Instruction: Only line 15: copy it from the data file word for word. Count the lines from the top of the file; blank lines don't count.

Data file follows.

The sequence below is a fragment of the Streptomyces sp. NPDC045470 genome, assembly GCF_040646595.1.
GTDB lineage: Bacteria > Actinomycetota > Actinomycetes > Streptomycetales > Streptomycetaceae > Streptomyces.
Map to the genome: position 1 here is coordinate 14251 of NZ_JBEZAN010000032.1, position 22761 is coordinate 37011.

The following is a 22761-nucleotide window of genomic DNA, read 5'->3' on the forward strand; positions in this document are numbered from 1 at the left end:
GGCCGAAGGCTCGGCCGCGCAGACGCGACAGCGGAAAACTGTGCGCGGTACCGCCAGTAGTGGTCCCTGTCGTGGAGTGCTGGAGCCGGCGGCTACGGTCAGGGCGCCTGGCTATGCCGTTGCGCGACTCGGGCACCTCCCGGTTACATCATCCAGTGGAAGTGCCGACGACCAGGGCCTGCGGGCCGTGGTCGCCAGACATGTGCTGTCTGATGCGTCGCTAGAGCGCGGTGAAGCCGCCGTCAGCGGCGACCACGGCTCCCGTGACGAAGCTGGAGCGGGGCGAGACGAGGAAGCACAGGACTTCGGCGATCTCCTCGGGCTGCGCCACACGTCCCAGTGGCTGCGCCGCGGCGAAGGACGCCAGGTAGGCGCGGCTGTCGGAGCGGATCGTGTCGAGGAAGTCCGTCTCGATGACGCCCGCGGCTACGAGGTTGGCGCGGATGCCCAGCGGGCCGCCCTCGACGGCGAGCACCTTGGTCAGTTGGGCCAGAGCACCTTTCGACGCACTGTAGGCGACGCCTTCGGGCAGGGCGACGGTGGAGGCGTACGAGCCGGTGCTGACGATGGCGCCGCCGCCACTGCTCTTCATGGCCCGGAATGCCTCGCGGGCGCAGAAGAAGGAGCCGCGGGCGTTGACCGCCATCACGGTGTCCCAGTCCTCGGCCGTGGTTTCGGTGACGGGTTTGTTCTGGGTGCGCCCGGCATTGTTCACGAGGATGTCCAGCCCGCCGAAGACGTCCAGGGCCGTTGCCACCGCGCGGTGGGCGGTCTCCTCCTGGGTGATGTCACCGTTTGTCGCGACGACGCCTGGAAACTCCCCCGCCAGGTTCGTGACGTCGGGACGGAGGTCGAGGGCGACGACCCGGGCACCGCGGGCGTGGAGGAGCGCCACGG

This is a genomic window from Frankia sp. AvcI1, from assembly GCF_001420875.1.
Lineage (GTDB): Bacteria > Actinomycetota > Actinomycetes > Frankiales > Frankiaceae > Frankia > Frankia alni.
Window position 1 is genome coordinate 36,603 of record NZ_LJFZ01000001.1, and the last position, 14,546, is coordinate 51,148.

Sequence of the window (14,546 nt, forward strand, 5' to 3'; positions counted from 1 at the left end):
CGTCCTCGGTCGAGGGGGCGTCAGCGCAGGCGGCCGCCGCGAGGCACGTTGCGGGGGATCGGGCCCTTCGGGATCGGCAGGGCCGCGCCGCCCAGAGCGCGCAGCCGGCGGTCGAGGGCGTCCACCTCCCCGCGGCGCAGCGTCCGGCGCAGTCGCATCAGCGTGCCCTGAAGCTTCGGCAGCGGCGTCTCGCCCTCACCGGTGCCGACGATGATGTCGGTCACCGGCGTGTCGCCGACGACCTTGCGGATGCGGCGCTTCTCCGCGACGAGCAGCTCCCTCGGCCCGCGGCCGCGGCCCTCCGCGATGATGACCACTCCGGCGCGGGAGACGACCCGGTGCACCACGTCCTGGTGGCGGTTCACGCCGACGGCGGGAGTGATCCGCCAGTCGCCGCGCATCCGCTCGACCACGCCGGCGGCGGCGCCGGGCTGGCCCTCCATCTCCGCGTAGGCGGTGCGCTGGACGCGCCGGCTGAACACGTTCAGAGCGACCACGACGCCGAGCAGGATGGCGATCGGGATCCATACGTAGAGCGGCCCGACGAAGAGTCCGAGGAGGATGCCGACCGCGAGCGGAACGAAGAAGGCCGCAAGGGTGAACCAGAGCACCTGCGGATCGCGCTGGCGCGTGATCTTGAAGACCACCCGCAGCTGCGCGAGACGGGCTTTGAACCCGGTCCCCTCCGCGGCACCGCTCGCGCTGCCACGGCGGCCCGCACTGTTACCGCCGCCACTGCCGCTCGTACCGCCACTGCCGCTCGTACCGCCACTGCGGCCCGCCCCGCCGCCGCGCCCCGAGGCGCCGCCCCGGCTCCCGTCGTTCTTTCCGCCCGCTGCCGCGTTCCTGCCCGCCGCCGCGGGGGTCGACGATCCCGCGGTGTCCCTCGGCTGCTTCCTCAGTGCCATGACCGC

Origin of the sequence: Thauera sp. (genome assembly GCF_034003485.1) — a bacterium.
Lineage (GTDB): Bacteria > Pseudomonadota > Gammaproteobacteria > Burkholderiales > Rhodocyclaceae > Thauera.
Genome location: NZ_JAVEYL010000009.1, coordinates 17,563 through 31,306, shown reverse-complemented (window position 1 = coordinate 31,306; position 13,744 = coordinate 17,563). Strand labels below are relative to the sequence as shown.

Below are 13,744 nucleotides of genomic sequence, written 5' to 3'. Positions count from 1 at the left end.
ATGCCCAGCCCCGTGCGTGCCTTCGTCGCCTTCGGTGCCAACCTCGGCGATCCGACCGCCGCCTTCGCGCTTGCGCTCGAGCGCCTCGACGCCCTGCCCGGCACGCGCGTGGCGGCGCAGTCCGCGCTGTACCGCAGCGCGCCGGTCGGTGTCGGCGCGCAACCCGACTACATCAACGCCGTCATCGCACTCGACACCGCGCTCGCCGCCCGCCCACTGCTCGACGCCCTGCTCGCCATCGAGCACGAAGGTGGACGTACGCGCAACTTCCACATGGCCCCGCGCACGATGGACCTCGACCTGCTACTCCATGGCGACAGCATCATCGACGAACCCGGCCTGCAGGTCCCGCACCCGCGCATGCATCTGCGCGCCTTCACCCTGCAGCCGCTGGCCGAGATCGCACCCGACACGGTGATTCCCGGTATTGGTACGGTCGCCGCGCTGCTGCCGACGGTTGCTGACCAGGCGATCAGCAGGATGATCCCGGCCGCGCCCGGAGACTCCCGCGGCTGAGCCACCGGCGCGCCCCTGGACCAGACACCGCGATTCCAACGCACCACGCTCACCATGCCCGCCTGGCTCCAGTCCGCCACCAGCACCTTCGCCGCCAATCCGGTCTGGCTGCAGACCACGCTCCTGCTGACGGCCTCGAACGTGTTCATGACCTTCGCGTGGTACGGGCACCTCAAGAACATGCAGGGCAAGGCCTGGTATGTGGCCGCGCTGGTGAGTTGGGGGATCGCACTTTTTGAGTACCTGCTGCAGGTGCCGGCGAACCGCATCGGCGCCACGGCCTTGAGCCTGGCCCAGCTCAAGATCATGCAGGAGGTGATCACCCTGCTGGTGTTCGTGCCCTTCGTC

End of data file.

ATGCCCAGCCCCGTGCGTGCCTTCGTCGCCTTCGGTGCCAACCTCGGCGATCCGACCGCCGCCTTCGCGCTTGCGCTCGAGCGCCTCGACGCCCTGCCCGGCACGCGCGTGGCGGCGCAGTCCGCGCTGTACCGCAGCGCGCCGGTCGGTGTCGGCGCGCAACCCGACTACATCAACGCCGTCATCGCACTCGACACCGCGCTCGCCGCCCGCCCACTGCTCGACGCCCTGCTCGCCATCGAGCACGAAGGTGGACGTACGCGCAACTTCCACATGGCCCCGCGCACGATGGACCTCGACCTGCTACTCCATGGCGACAGCATCATCGACGAACCCGGCCTGCAGGTCCCGCACCCGCGCATGCATCTGCGCGCCTTCACCCTGCAGCCGCTGGCCGAGATCGCACCCGACACGGTGATTCCCGGTATTGGTACGGTCGCCGCGCTGCTGCCGACGGTTGCTGACCAGGCGATCAGCAGGATGATCCCGGCCGCGCCCGGAGACTCCCGCGGCTGAGCCACCGGCGCGCCCCTGGACCAGACACCGCGATTCCAACGCACCACGCTCACCATGCCCGCCTGGCTCCAGTCCGCCACCAGCACCTTCGCCGCCAATCCGGTCTGGCTGCAGACCACGCTCCTGCTGACGGCCTCGAACGTGTTCATGACCTTCGCGTGGTACGGGCACCTCAAGAACATGCAGGGCAAGGCCTGGTATGTGGCCGCGCTGGTGAGTTGGGGGATCGCACTTTTTGAGTACCTGCTGCAGGTGCCGGCGAACCGCATCGGCGCCACGGCCTTGAGCCTGGCCCAGCTCAAGATCATGCAGGAGGTGATCACCCTGCTGGTGTTCGTGCCCTTCGTC